Suppose we have an $m \times n$ grid or table, with $m$ being the number of rows and $n$ being the number of columns. The user can select the number of colors (let's say $k$ colors) and how often each color is allowed to occur (i.e., we have a vector of numbers of occurrence of the colors $(i_1, i_2, \dots, i_k)$). The only constraints that apply are pretty obvious: $\sum_j i_j = nm$ and $i_j \leq ⌈nm/2⌉$ for $1 \leq j \leq k$.
I would like to color the vertices/cells in a way that no two adjacent vertices/cells have the same color (adjacence is defined as up, down, left or right; i.e., it is allowed to have the same color on a cell that is on the diagonal of the current cell). If possible, there should be no strict segregation of colors along the field, i.e., each color should be distributed over the field as "randomly" as possible.
So far I've implemented a brute force algorithm based on random selection of the coordinates of the colors. However, this approach is too inefficient.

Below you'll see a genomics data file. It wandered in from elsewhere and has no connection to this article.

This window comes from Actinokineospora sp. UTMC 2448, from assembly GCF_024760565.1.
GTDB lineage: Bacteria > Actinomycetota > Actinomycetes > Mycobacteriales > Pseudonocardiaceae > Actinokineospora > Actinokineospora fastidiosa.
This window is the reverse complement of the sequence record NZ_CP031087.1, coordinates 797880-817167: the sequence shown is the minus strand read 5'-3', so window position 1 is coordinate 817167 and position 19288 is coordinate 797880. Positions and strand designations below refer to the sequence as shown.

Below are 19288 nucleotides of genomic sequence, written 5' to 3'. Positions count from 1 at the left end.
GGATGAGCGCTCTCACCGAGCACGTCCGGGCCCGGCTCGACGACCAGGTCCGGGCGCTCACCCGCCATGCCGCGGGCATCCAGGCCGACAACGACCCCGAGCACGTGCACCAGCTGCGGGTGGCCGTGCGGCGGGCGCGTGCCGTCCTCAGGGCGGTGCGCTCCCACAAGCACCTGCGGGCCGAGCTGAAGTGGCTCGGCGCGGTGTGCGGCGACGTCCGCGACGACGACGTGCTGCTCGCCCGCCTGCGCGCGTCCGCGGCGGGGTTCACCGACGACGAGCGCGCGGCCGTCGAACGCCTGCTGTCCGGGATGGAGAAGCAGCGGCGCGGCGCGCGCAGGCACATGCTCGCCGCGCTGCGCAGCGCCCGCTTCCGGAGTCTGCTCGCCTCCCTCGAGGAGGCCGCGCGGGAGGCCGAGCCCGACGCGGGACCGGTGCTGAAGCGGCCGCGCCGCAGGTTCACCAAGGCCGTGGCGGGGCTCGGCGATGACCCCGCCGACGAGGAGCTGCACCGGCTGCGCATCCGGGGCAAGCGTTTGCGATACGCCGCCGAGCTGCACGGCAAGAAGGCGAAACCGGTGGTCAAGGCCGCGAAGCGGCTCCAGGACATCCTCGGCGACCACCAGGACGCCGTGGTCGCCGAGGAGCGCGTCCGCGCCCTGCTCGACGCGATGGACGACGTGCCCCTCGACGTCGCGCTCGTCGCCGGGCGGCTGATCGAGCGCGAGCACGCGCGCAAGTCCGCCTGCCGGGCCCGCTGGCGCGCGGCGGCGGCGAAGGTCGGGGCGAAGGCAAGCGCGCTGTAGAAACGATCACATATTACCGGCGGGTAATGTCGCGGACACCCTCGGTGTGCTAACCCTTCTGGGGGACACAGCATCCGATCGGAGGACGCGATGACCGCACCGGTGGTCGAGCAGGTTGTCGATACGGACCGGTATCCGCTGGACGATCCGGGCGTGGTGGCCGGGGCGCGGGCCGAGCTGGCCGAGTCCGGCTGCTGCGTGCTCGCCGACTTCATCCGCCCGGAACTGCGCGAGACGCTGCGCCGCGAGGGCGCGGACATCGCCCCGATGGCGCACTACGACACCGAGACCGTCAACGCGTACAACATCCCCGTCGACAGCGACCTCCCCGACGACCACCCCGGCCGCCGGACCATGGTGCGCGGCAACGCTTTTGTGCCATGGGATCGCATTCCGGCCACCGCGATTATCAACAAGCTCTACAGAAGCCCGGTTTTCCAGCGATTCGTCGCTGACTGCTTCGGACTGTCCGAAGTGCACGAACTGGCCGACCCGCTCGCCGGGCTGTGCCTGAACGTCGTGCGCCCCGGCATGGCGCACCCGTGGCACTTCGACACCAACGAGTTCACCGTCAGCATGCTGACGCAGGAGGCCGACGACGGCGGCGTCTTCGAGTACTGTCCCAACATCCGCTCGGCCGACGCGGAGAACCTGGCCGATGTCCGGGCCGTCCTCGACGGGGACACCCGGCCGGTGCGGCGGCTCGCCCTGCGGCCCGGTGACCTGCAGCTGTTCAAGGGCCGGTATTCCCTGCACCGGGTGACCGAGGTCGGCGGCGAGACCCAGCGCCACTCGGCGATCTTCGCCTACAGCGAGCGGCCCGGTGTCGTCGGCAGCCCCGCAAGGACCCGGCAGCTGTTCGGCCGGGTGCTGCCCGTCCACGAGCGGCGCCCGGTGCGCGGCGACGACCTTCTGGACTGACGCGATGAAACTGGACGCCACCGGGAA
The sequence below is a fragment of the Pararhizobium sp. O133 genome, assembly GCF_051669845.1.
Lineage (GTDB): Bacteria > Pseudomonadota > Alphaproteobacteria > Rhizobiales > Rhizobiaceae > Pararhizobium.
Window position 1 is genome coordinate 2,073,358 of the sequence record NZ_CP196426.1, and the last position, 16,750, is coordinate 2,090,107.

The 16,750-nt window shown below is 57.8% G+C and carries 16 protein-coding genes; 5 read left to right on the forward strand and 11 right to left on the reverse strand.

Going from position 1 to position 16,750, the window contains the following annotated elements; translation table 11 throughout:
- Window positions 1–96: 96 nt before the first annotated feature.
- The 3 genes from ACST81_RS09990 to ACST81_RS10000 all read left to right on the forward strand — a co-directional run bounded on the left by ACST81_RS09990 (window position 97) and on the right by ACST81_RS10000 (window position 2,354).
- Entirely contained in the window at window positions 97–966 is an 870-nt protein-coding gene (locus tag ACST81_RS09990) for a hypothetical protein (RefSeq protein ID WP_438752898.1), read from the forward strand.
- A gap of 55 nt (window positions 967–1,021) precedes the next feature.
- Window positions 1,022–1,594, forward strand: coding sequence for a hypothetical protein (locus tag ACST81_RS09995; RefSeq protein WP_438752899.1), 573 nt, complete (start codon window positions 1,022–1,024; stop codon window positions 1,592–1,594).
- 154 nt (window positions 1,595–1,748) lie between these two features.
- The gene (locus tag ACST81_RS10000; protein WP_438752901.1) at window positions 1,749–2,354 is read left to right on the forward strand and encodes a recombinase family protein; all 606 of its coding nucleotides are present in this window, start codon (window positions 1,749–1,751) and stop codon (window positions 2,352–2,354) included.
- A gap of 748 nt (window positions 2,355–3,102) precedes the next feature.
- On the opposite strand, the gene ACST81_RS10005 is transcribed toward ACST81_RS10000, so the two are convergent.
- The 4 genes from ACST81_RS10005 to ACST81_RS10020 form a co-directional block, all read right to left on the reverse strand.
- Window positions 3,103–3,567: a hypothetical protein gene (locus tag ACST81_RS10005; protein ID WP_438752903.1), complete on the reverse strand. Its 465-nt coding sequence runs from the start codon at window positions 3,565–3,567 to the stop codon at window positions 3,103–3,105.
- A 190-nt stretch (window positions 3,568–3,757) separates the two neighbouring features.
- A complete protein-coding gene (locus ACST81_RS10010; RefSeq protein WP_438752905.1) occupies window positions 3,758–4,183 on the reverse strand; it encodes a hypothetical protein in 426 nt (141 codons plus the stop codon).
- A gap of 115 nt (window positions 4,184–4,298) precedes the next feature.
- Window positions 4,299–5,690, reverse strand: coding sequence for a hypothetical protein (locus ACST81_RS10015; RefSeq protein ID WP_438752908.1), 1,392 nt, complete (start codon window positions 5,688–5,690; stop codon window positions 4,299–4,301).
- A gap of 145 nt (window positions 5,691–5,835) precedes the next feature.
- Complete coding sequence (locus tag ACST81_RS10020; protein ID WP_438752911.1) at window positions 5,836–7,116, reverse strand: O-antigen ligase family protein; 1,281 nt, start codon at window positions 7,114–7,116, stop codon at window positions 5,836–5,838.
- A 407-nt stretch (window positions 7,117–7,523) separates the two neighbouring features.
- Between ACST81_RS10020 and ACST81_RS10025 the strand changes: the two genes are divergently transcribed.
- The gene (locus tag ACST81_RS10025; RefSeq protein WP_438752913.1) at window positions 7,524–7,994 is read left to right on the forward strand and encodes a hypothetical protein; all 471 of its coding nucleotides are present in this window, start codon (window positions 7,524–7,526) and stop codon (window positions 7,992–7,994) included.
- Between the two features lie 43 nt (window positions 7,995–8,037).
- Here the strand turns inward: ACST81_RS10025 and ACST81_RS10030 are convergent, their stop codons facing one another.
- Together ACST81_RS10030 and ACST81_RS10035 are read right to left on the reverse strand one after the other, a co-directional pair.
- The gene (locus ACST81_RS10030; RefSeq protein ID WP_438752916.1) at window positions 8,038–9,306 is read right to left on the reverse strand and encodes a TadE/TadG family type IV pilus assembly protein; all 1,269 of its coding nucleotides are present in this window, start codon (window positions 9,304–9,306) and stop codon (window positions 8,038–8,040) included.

One thought of mine was to first randomly arrange the colors in a linear list (i.e., as if we would have a $1 \times (nm)$ grid), then to take out the first $n$ elements and re-arrange them into the first row, randomly shuffling the colors until the condition is fulfilled. Then taking the next $n$ elements, arranging them as a second row and shuffling the elements until all conditions are fulfilled, and so on. This way, I would still have a random component, but at each step I would only need to deal with one row, and I might realise at an earlier time point that I got stuck and need to restart. However, I'm not sure whether this approach would really improve the performance.
Is there a better way to achieve the result? And is there a way to early determine whether a valid solution for a given input exists at all?